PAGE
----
Lee waves downwind of the Baraboo Bluffs

October 10th, 2007 |

GOES-12 visible images (Animated GIF)

“Lee waves” are sometimes seen just downwind of significant topography (such as high mountain ranges) when strong winds are perpendicular to the ridge lines — but even relatively subtle terrain features can produce lee wave clouds that are evident on satellite imagery (one such example of lee wave clouds in a region of subtle terrain was seen over the Bay of Fundy in Canada in August 2007). Brisk northwesterly winds were prevalent across much of southern Wisconsin during the day on 10 October 2007, and an animation of GOES-12 visible channel imagery (above) revealed a packet of quasi-stationary lee waves immediately downwind of the Baraboo Bluffs.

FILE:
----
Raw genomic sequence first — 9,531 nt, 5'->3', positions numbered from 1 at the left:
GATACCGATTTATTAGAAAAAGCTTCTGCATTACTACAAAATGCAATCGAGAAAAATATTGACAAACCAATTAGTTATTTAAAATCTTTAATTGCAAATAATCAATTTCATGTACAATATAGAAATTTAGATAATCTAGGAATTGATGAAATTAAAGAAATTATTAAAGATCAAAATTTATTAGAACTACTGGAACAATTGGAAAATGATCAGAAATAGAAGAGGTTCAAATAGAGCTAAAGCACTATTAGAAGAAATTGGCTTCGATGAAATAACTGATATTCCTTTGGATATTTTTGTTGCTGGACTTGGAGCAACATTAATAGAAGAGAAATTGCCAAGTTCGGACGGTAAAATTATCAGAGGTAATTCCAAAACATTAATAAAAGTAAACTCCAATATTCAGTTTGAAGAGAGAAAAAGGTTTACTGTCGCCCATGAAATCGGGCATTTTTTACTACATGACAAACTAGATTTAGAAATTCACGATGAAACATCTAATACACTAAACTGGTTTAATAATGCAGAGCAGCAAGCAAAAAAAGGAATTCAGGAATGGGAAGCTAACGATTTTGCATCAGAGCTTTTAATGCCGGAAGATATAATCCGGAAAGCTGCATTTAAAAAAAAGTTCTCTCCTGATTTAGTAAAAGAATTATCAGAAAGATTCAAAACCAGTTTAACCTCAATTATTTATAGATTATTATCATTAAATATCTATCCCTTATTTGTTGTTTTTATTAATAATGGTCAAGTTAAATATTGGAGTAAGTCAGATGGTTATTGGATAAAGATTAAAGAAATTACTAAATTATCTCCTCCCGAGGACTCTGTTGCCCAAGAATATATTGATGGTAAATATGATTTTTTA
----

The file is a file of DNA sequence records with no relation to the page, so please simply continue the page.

An AWIPS high resolution topography image (below) shows that the narrow Baraboo Bluffs terrain feature (located just to the south-southeast of Baraboo/Wisconsin Dells airport, station identifier KDLL) only has a maximum altitude of about 1503 feet above sea level (brown enhancement), but that was high enough to act as a barrier to the boundary layer winds and induce the lower tropospheric wave cloud features. Aircraft flying in the vicinity of such lee waves can encounter turbulence at times — however, in this case there was only one isolated pilot report of turbulence at 3500 feet above ground level over far southwestern Wisconsin (well to the west of the lee wave cloud features).

AWIPS topography image

Leave a Reply